Choosing your Software

In traditional painting, the art supplies you use are just as important as your expertise in using them. Use low quality paper/paints and you'll end up spending hours struggling to get the effect you are looking for.

In digital painting, your "art supplies" are the tools you use to create your painting - your laptop/tablet and the software you use to paint with. I'm going to mainly focus on the software today since that will cover nearly 80% of your painting experience.

The advantages of painting digitally is you have the entire universe of art supplies at your finger tips. Want to paint with Oils? Just tap a button to switch. Want to try a different texture for your canvas? Switch your canvas mid-way through the painting (try that in traditional painting!). This also comes with the disadvantages of having too many choices but that's a topic for another post.

While choosing your software, I usually look for:
- availability on platforms (will it work on your laptop/tablet)
- the look and feel of the tool (do you enjoy working in the software)
- the features it offers (are there special brushes or features included to help create digital art)
- the price (might be a gating factor in some cases but shouldn't be the only reason to dis it)

Here are some of the software I've tried and enjoyed working in:

Cost: $79 (Trial available)
Examples of paintings made with Artrage

One of the most versatile tools out there, ArtRage was created with the traditional painter in mind. Instead of boring rectangular panels, your tools are laid out just as you would lay out your palette in real-life. The most recent version does include an option for a more classic workspace in case you prefer that instead.

I stumbled upon ArtRage way back in 2008 and was hooked from the first stroke! If you love painting in Oils, this is definitely the tool you should try. You can lay out thick gloops of paint, play around with different palette knives, all without getting a spot of paint on yourself. The Watercolor brushes blend beautifully and have a range of options to control the flow of water.  Some of the must haves in this tool are the stencils (create lovely airbrush art), tracing mode (onion skins/light box for your canvas), and the more recently added, custom brushes.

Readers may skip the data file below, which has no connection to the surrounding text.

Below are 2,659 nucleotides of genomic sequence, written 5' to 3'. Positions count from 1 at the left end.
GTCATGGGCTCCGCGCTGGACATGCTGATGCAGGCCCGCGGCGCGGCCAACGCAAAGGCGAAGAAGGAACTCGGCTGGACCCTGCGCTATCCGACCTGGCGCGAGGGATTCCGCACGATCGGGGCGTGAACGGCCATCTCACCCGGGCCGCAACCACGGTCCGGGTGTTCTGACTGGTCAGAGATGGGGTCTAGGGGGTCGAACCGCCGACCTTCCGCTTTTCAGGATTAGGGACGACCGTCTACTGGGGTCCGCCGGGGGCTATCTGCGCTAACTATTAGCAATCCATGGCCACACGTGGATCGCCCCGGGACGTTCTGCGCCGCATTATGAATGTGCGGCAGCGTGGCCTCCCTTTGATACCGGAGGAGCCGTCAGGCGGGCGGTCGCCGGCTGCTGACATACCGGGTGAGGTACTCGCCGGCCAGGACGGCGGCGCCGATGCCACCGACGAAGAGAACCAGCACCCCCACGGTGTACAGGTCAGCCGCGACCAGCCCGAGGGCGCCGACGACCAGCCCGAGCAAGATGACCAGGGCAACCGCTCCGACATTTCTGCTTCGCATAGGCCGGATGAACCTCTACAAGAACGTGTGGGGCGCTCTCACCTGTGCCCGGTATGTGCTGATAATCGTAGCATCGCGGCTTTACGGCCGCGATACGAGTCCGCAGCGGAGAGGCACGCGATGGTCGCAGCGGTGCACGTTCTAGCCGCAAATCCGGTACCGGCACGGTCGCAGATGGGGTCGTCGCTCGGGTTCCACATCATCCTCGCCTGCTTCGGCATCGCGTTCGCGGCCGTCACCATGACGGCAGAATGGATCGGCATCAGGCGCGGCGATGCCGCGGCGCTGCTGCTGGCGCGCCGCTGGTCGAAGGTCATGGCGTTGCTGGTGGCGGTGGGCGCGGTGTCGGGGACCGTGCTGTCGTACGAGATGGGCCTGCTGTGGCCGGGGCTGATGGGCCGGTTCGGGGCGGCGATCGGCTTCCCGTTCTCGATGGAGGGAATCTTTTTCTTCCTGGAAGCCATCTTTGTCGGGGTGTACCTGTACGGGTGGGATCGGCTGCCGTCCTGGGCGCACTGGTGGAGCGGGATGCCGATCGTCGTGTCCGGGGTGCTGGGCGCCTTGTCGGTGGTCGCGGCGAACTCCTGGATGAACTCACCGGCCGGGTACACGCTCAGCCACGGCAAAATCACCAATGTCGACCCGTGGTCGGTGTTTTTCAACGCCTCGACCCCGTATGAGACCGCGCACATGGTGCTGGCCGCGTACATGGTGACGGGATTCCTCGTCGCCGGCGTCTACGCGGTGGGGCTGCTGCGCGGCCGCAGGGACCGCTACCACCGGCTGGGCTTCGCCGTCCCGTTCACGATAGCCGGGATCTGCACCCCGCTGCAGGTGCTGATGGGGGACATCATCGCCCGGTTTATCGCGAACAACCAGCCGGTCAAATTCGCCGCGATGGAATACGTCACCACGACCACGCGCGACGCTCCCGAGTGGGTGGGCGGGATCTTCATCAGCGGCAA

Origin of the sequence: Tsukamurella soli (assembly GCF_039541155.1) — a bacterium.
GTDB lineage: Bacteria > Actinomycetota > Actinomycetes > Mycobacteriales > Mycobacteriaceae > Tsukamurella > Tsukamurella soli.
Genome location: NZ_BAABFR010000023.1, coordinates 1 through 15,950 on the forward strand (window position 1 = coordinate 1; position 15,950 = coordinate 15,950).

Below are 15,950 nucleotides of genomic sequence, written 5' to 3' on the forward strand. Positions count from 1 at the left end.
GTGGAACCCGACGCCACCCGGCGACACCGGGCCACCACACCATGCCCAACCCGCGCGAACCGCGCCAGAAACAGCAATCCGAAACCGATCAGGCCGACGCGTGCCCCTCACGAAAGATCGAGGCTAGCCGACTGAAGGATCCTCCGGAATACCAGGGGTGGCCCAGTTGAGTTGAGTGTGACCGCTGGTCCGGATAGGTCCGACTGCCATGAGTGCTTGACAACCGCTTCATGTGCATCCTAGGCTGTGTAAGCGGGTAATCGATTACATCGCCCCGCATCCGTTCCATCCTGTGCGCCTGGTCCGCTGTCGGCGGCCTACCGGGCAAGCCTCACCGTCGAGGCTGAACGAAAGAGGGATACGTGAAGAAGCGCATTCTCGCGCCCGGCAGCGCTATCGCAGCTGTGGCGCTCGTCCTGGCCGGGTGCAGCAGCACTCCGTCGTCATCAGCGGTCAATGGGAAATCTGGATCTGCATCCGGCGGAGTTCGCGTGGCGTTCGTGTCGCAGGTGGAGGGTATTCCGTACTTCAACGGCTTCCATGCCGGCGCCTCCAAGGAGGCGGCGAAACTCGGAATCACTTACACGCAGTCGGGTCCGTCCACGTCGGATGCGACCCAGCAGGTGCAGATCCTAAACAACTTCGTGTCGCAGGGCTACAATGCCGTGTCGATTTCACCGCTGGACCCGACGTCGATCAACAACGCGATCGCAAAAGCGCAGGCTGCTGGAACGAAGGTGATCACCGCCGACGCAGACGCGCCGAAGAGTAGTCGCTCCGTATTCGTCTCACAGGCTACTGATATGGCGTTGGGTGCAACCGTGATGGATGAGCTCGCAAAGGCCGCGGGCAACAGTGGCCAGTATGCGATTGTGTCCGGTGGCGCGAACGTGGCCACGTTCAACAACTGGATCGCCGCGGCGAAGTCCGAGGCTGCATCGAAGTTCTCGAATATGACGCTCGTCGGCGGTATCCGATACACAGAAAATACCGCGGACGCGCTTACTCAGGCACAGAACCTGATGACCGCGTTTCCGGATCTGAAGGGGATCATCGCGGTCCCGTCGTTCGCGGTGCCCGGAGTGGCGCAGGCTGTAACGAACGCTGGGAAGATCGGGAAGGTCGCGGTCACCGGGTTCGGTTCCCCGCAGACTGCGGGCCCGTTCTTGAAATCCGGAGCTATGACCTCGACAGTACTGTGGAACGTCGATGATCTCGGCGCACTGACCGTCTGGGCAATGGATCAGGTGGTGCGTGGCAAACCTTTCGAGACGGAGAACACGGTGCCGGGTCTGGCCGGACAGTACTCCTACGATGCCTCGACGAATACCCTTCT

ArtRage also has mobile versions for both iOS and Android. It costs around $4.99 and includes most of the features you see on the desktop version. Well worth the price!


Corel Painter
Cost: $429
Examples of paintings made with Corel Painter

For a very long time, I didn't even consider Painter because of the cost. I had heard great things about it but the price was way out of league for someone just starting out. Luckily, I stumbled upon the Humble Bundle which included Corel Painter 2019 for $25 and I've been in love with this tool ever since.

This is by far, the best of the lot if you love working with Watercolors. The effect of seeing the "paint dry" is addictive and sometime I just play around with it just to try out the different Watercolor effects. The newer versions have a category for Real Watercolors and Real Oils which mimic the experience of working with traditional art supplies.

Must haves are of course the wide range of brushes for Digital Painting - it comes with a ton of brushes out of the box, plus you have a thriving community of artists creating brushes for it. If you do choose to try it out, I strongly recommend watching some step by step videos and trying to replicate the effect. There are so many features in Corel Painter that it's easy to get lost and overwhelmed. One of the tutorials I found most useful are from Aaron Rutten. Check out the free Landscape Painting course to get started.

Adobe Photoshop
Cost: $20 per month

Photoshop needs no introduction; this is the go-to tool for photo edits and is commonly used by digital painters because of it's availability. Some of the must haves in this tool, namely customizable brushes, personalized workspaces etc, are standard features in new tools now which makes this stand out less. This is still one of the most used tools for Portrait paintings; its Liquify feature allows you to tweak your sketch to fix minor issues.


Cost: Free!!!!!

Krita is an open source tool which looks and acts way beyond it's price (It's really Free!!). It's chock full of features and is an easy replacement for Photoshop. If you are a teacher planning to introduce your students to digital painting, this should be the easiest to get your school board to approve :-)

It's one of the few tools that offer Symmetry (horizontal and vertical) and is an amazing tool to use if you are into creating rangolis, mandalas or anything with repetitive motifs.  Another thing that sets it apart is you can also use it for Animation!

[Image from since I don't have it installed at this time]


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